Conservative estimates suggest the UK market will suffer a shortfall of 20,000 engineering graduates each year, according to a new skills report.
Demand for engineering graduates is outstripping supply, and continuing to attract and retain European Union (EU) talent will be key post-Brexit, says the 2017 Engineering UK: the state of engineering study, published by Engineering UK.
“We conclude from the report, a shortfall of at least 20,000 annually (and likely higher, depending on assumptions),” said a joint letter from Engineering UK chair Malcolm Brinded and Royal Academy of Engineering president professor Dame Ann Dowling that accompanied the study. “We are highly dependent on attracting and retaining international talent from the EU and beyond to help meet this shortfall: a vital part of post-Brexit policies.”
The impact of Brexit was not modelled for the study, but Engineering UK said it would refine its current forecasting model over the coming year and that it intends to update its projections to consider the UK’s departure from the EU in the 2018 report.
Efforts to attract girls and women into engineering studies and careers should be stepped up, it continued – fewer than one out of eight engineers are women and boys are three and a half times more likely to study A Level physics than girls, it says.
The study sets out the economic case for developing engineering skills. It points to analysis from the Centre for Economics & Business Research, which says that the engineering sector added £486bn to the economy in 2015 – more than retail, finance and insurance.
Five recommendations are made to address the shortfall:
- Encourage many more pupils to choose science, technology, engineering and maths (STEM) subjects and maintain the option of going into careers in engineering and technology
- Increase diversity in engineering and technology, through the education system, into and throughout employment
- Draw on talent already in the workforce: increase skills, improve retention, and attract employees from other sectors
- Enhance the vital international dimension in UK higher education and subsequent employment
- Develop an industrial strategy that reinforces and sustains engineering’s contributions to the UK, and recognises and helps to address the STEM skills gap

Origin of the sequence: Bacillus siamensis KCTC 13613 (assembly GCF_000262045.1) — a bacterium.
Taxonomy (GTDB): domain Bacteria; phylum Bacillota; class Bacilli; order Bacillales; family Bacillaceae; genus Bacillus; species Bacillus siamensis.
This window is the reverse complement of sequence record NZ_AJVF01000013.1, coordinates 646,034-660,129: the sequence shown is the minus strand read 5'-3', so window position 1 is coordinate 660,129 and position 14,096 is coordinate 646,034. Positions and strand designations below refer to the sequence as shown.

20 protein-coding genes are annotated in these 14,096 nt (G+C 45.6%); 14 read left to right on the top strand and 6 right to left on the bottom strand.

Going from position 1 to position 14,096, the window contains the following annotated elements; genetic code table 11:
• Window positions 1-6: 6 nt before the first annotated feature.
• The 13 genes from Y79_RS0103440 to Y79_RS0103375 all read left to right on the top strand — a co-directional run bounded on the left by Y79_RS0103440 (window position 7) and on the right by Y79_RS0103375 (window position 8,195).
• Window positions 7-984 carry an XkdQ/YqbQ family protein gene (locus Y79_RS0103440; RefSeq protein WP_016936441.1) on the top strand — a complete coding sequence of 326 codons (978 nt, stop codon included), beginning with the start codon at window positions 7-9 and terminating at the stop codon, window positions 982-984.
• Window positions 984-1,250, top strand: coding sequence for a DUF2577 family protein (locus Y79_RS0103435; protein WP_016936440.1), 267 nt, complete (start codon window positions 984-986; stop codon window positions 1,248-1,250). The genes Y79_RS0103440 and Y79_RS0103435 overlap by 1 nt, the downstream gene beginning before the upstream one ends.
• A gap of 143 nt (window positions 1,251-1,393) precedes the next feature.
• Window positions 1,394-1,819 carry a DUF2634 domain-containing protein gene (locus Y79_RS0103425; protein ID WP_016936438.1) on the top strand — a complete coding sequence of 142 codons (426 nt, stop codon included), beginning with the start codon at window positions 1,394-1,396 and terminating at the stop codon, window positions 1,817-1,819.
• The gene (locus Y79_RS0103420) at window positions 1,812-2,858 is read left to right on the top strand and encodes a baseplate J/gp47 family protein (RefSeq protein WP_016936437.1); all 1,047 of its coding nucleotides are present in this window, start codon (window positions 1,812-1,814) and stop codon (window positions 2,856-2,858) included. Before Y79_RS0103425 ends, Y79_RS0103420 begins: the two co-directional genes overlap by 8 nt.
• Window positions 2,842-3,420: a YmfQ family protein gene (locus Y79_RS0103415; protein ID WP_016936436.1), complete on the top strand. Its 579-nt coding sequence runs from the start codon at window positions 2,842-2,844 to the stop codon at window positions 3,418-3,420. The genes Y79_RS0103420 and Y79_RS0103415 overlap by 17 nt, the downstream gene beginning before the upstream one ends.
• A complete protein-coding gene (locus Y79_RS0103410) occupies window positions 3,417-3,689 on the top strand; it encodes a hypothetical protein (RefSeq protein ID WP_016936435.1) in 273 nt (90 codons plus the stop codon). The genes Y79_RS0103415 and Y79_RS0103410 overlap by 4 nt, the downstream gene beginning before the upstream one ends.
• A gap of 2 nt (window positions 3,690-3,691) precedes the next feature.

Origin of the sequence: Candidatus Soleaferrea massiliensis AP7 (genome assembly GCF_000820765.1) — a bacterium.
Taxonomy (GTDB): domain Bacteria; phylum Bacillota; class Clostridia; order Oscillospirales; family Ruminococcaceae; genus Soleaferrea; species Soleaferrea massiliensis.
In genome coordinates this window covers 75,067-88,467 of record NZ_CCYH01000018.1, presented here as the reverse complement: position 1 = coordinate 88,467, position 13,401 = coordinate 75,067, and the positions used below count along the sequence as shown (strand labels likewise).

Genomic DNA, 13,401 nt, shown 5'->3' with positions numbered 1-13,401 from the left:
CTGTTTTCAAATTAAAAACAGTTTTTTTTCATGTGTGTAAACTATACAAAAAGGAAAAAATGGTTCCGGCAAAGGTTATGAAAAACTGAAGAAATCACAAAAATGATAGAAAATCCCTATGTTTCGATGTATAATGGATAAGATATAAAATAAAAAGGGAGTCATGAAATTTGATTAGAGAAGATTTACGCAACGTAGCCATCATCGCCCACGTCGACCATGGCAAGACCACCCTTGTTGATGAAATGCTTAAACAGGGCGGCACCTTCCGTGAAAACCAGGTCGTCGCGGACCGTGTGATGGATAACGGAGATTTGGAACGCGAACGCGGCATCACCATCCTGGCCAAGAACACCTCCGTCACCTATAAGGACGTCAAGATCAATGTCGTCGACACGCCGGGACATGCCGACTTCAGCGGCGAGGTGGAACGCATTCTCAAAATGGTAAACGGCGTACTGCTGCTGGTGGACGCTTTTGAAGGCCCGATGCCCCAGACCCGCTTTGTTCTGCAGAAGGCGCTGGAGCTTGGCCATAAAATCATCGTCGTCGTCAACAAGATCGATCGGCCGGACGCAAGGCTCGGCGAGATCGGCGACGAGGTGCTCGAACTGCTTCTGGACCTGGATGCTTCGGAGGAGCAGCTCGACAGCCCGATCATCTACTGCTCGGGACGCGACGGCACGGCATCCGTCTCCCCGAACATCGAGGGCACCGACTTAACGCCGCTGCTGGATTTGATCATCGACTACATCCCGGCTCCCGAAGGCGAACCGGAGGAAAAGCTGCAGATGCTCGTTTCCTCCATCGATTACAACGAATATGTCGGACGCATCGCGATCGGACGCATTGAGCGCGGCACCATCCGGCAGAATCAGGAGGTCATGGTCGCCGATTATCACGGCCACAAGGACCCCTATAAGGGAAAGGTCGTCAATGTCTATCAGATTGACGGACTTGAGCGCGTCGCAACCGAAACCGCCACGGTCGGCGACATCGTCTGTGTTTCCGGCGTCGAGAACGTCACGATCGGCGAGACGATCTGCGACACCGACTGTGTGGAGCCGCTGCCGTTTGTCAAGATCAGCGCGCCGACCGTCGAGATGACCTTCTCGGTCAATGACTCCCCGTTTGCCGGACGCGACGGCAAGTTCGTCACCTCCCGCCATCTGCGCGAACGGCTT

“We hope these recommendations will influence the agendas of everyone involved in the relevant aspects of Government, education and employment, and so help to galvanise more action, for the good of the UK economy and for future generations,” the letter continued.
How did analysts arrive at the 20,000 shortfall figure?
The Engineering UK study says: “Projections for the engineering sector developed by University of Warwick’s Institute for Employment Research from a bespoke extension of [government] Working Futures 2014-2024 forecasts there will be demand in engineering enterprises for 265,000 skilled entrants annually through to 2024, of which around 186,000 will be needed in engineering occupations, to meet replacement and expansion demand.
“The total size of employment for those with level 31 skills will shrink, although significant replacement demand of around 57,000 entrants per year at this level will remain. At level 42 and higher, the annual requirement for engineering occupations is expected to be just over 101,000 annually. The demand will be particularly acute in construction, but also strong across the science and engineering, ICT and manufacturing sectors, and especially in London and the south east of England, although there will be net demand in all UK nations and regions.
“Engineering UK’s model for the supply of entrants into engineering roles with level 4-plus skills, through higher education and higher level apprenticeships, projects that there will be around 41,000 entrants of UK nationality annually. Our estimates of the supply from EU and other international graduates, based on our historic model, project the potential addition of up to a further 40,000 graduates, comprising a total of just over 81,000. This projection of supply assumes that similar numbers of international students will continue to study in the UK and continue to (be eligible to) work in engineering in the UK. Based on these estimates and assumptions, projected supply will fall short of demand by at least 20,000 per year.”